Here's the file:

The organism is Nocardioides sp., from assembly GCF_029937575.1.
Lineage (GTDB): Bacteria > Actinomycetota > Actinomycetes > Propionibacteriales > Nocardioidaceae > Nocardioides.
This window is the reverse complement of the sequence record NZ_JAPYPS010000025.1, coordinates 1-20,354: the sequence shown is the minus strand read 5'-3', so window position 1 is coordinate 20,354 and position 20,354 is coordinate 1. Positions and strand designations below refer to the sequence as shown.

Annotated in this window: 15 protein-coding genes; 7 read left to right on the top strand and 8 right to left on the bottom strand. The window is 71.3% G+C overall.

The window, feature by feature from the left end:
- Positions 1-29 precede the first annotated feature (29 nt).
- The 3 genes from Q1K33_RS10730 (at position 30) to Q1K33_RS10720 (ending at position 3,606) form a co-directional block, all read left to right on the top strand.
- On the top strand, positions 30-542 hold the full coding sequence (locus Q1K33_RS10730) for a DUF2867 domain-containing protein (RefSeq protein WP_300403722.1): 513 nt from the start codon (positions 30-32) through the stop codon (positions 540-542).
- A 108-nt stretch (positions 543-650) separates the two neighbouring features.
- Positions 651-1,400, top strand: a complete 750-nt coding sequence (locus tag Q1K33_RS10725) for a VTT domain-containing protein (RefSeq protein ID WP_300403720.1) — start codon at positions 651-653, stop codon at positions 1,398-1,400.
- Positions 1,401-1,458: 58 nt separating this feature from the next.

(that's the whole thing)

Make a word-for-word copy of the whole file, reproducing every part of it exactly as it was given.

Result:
The organism is Nocardioides sp., from assembly GCF_029937575.1.
Lineage (GTDB): Bacteria > Actinomycetota > Actinomycetes > Propionibacteriales > Nocardioidaceae > Nocardioides.
This window is the reverse complement of the sequence record NZ_JAPYPS010000025.1, coordinates 1-20,354: the sequence shown is the minus strand read 5'-3', so window position 1 is coordinate 20,354 and position 20,354 is coordinate 1. Positions and strand designations below refer to the sequence as shown.

Annotated in this window: 15 protein-coding genes; 7 read left to right on the top strand and 8 right to left on the bottom strand. The window is 71.3% G+C overall.

The window, feature by feature from the left end:
- Positions 1-29 precede the first annotated feature (29 nt).
- The 3 genes from Q1K33_RS10730 (at position 30) to Q1K33_RS10720 (ending at position 3,606) form a co-directional block, all read left to right on the top strand.
- On the top strand, positions 30-542 hold the full coding sequence (locus Q1K33_RS10730) for a DUF2867 domain-containing protein (RefSeq protein WP_300403722.1): 513 nt from the start codon (positions 30-32) through the stop codon (positions 540-542).
- A 108-nt stretch (positions 543-650) separates the two neighbouring features.
- Positions 651-1,400, top strand: a complete 750-nt coding sequence (locus tag Q1K33_RS10725) for a VTT domain-containing protein (RefSeq protein ID WP_300403720.1) — start codon at positions 651-653, stop codon at positions 1,398-1,400.
- Positions 1,401-1,458: 58 nt separating this feature from the next.